|“Hold on to your dreams, one day, it will come true.” is a quote from Sri Sri Ravi Shankar and a notion that has come to fruition for vocalist and harmonica man Douglas Avery with the release of his debut album, Take My Rider. Avery is well known for his work behind the camera as a photojournalist covering the West Coast blues scene, so it was fairly simple to recruit some of Southern California’s best players to join him and producer Ralph Carter in Ventura to record at Ralph’s Garage.
The A team comprised of Carl Sonny Leyland on piano, Franck Goldwasser on guitar and drummer Johnny Morgan and the horn section – Aaron Liddard, saxophone, Jerome Harper, trombone, Simon Finch, trumpet – were guided by Avery’s interpretive style and Carter’s award-winning musical skills on bass and production expertise at the recording console. The collection of eleven original tracks and three covers have a decidedly West Coast flair as they touch on both modern and traditional styles of blues, roots and boogie focused on Avery’s smooth tenor and greasy blues harp playing.
A spot-on cover of Billy Boy Arnold’s “Bad Luck Blues” opens the set with Carter adding hand drums to the Chicago shuffle giving it a snappy world beat feel. The title track, “Take My Rider,” is a smart mesh of old school blues with a modern sensibility built on an infectious guitar riff. Johnny Morgan drives steady four on the floor beat during the swamp rocker “Malibu Burnin’,” while Goldwasser lays down heavy slide guitar and Avery channels Jim Morrison. The jaunty ramble “Just Keep Lovin’ Her,” is a straight-ahead reading of a deep cut from the catalog of blues legend Little Walter, first recorded when the harmonica master was 19 years old. The acoustic “Jelly, Jelly,” takes us to the back porch for a little Delta duet. Avery and Goldwasser spar on the hip shaking “Blind Owl Boogie,” keeping the Slim Harpo tradition alive and well, and the groovy “How Long Can This Last?” has the feel of the legendary Rolling Stones session at Muscle Shoals studios. Avery’s brief solo version of “Leaving Trunk” is dropped in like a bonus track.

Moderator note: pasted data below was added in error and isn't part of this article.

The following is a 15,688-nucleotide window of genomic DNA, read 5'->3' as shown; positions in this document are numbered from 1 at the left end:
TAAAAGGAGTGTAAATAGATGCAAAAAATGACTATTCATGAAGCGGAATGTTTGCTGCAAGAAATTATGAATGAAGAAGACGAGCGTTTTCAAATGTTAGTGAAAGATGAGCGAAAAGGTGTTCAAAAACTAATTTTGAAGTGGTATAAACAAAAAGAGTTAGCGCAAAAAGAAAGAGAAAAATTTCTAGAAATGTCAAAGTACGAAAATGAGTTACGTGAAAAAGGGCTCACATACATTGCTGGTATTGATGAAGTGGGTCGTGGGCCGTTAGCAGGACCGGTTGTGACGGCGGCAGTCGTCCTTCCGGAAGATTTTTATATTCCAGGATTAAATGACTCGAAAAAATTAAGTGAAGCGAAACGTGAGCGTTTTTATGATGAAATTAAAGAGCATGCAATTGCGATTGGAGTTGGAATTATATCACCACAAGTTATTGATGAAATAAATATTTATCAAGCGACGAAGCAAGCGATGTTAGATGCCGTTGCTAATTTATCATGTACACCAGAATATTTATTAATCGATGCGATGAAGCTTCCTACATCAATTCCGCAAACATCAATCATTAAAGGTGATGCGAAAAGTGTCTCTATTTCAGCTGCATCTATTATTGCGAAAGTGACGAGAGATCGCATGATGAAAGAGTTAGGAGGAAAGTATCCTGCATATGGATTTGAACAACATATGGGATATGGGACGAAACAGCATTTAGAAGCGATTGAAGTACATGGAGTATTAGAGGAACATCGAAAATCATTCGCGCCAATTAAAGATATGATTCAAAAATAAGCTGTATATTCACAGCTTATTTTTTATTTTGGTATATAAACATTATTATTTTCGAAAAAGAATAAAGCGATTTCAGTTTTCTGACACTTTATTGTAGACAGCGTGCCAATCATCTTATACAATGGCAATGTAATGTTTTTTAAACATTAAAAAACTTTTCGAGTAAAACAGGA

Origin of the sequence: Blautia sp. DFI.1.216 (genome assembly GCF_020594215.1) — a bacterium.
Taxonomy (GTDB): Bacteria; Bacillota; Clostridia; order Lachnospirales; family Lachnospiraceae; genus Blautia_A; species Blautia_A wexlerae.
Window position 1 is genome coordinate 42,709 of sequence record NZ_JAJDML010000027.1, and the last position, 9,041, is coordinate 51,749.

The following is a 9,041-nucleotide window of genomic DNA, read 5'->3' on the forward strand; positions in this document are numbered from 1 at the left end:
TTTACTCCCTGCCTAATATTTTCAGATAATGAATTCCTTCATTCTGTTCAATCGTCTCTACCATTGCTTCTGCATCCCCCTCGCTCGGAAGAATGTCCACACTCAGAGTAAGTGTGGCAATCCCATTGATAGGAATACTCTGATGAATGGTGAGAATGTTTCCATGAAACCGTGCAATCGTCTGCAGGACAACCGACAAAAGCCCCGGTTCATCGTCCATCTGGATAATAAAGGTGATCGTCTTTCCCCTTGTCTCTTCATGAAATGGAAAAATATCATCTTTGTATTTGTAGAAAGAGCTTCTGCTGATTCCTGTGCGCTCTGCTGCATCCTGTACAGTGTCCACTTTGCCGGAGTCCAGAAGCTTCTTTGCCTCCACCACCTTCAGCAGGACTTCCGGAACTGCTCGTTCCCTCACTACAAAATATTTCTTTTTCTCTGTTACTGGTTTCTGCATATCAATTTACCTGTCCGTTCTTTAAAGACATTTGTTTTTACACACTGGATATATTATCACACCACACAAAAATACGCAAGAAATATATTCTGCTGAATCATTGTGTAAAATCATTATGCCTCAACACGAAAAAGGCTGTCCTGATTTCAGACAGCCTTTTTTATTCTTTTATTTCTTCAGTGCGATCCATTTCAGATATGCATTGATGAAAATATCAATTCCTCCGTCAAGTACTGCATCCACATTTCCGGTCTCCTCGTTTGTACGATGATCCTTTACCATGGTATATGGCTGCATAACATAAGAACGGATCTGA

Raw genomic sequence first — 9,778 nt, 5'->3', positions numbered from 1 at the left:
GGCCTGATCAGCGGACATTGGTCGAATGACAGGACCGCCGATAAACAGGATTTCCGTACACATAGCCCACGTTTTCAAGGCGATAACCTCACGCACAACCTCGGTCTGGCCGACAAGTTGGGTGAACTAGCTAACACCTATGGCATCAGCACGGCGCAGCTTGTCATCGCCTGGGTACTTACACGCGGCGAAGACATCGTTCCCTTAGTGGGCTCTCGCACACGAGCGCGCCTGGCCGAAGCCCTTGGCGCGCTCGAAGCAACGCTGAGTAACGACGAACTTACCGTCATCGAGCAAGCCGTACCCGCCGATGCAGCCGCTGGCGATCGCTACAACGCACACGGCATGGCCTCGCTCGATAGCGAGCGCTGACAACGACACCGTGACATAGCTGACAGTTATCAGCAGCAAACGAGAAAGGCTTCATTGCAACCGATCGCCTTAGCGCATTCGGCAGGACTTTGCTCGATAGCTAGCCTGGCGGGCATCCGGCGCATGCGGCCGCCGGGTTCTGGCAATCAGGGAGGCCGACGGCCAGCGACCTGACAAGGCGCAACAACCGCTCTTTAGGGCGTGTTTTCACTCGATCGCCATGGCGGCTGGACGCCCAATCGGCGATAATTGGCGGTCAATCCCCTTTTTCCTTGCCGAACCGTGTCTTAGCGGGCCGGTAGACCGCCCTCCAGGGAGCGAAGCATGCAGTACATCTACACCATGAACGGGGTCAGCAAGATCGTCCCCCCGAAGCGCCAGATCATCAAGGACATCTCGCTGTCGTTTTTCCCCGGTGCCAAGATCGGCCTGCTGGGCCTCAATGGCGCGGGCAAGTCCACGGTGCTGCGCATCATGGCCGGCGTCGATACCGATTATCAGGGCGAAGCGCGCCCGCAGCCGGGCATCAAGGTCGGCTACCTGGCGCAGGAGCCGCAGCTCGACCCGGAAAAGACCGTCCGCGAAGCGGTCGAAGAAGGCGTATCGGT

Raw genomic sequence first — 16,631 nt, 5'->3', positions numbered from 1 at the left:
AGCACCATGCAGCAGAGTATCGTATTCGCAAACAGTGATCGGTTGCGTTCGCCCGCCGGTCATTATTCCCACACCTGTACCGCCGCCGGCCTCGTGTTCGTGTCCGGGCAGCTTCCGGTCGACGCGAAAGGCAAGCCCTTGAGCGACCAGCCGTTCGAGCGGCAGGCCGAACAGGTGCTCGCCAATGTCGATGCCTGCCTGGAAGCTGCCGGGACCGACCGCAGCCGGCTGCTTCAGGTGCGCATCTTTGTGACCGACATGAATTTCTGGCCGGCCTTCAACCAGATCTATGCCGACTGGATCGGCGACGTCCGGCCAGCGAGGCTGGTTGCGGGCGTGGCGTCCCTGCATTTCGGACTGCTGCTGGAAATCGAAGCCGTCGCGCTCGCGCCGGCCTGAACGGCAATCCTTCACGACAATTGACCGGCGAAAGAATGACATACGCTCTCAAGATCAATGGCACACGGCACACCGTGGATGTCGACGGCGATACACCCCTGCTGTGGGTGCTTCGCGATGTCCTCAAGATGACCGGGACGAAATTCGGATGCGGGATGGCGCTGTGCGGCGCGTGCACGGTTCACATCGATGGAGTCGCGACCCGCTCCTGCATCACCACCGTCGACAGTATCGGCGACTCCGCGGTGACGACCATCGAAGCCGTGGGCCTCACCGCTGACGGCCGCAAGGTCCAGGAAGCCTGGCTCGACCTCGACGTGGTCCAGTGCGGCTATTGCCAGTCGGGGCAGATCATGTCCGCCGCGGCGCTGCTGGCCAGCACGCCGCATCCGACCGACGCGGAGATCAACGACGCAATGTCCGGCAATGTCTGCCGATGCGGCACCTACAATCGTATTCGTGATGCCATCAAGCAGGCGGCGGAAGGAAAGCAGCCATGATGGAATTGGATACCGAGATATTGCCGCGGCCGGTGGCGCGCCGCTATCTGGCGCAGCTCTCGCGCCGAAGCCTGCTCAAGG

Avery blows spooky chromatic harmonica and drops in freestyle lines before the horns pop off on the West Coast funk track “Good To Me.” Carl Sonny Leyland delivers the barrelhouse piano on a cover of John Mayall’s 1967 triumph “Sonny Boy, Blow!” paying tribute to the British bluesman. The horn-driven shuffle “Safety First,” borrows from several classics in a Big Joe Turner meets Blind Willie McTell blues mash up. Avery leads the fellas through another authentic Delta boogie on “Riding With The Devil” that features fine blues harp and dobro playing. The jazzy instrumental “Green Wave,” shows off Avery’s hidden talent on the flute. The album closes with the sentimental piano ballad “Looking Over A Rainbow,” a romantic number from a bi-gone era, but thankfully songs about love never go out of style.
Rick J Bowen